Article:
1.By a motion dated 23 June 2020, the applicant has sought prerogative orders of certiorari, prohibition and mandamus. It also sought various declarations. The prayers for these orders have been framed as follows:a.An order of certiorari to bring to the Honourable Court for purposes of being quashed the decision of the 1st Respondent delivered on June 8, 2020 dismissing the Applicant’s Request for Review in PPARB No 64 of 2020.b.A declaration that the 2nd Respondent’s letter dated April 30, 2020 is null and void and of no legal effect having been issued in contravention of the provisions of Section 175(6) of the Public Procurement and Asset Disposal Act.c.A declaration that in view of the breach by the 2nd Respondent of its obligations under statute, the time for execution of the contract with the Applicant ought to be extended so as to give effect to the provisions of Article 227 of the Constitution and Public Procurement and Asset Disposal Act and to so extend the said time.d.An order of mandamus to compel the 2nd Respondent to execute the formal contract in respect of Tender No RFP/EPZA/01/2019-2020 for development of affordable housing at Athi River under Joint Venture partnership within Export Processing Zones at Athi River within 30 days as per Clause 32.6 of Request for Proposals.e.An order of prohibition restraining the 2nd Respondent re-tendering, advertising or inviting fresh tenders of undertaking any further procurement in respect of the subject matter of Tender No RFP/EPZA/01/2019-2020 including termination of the tender process for development of affordable housing at Athi River under Joint Venture Partnership within Export Processing Zones at Athi River.”
2.The application is supported by the verifying affidavit sworn by one Zeyun Yang, the managing director of the applicant company. It is also based on a statutory statement filed in this Honourable Court on 24 June 2020.
3.As the prayers on the face of the motion suggest, the applicant sought to impeach the decision of Public Procurement Administrative Review Board in Review Application No 64 of 2020.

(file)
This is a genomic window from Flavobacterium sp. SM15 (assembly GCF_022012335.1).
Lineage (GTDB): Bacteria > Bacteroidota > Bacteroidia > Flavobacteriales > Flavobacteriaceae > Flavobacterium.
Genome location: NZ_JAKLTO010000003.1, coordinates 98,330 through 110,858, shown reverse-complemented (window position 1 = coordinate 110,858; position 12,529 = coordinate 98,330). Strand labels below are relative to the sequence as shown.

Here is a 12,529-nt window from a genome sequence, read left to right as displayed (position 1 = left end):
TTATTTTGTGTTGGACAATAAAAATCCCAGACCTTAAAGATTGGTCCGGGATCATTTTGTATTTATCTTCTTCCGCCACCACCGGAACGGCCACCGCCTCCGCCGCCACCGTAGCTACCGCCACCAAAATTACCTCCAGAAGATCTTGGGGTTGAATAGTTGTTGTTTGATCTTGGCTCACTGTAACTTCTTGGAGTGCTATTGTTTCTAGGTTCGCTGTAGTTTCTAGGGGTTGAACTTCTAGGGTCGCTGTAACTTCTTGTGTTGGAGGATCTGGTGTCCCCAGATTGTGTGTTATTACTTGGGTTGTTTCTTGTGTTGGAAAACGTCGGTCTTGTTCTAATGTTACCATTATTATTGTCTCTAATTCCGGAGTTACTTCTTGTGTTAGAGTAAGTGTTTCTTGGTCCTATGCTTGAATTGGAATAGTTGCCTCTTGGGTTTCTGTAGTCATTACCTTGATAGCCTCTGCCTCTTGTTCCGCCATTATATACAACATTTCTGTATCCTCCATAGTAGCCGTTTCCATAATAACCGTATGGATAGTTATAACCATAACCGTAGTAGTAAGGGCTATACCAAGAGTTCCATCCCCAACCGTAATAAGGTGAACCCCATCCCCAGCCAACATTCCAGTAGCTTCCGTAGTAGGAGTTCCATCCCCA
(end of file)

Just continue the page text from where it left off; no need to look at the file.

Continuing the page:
4.The record shows that the court (Mativo, J, as he then was) issued directions on disposal of the suit on 22 June 2020; 1 July 2020 and 28 September 2020. On this latter date the court directed as follows;(a)The respondent is granted leave from today to file and serve their submissions.(b)The applicant is granted leave to file supplementary submissions.(c)Highlighting via video link on 2nd November 2020 at 10.00 am via video-link”.
5.The matter did not proceed on 2 November 2020 as scheduled. However, after I joined the judicial review division, in which this suit is filed, parties appeared before me for the very first time on 14 December 2020. On this particular date, I noted that some of the parties’ submissions had not been uploaded on the portal of the judiciary’s case tracking system and neither were there copies in the court file. On 26 February 2021, I reserved the judgment for 16 March 2021.
6.In the meantime, and more particularly on 3 March 2021, the Court of Appeal rendered a judgment in Civil Appeal No E039 of 2021; Aprim Consultants versus Parliamentary Service Commission & Another holding that a judgment in an application, such as the instant one, challenging a decision of the Public Procurement Administrative Review Board must be given within forty-five days of the date of filing the application more particularly as prescribed by section 175 (3) of the Public Procurement and Asset Disposal Act, No 33 of 2015. Subsection (3) is of more apt to the question at hand but it is better understood in the context of the entire section 175. This section reads as follows: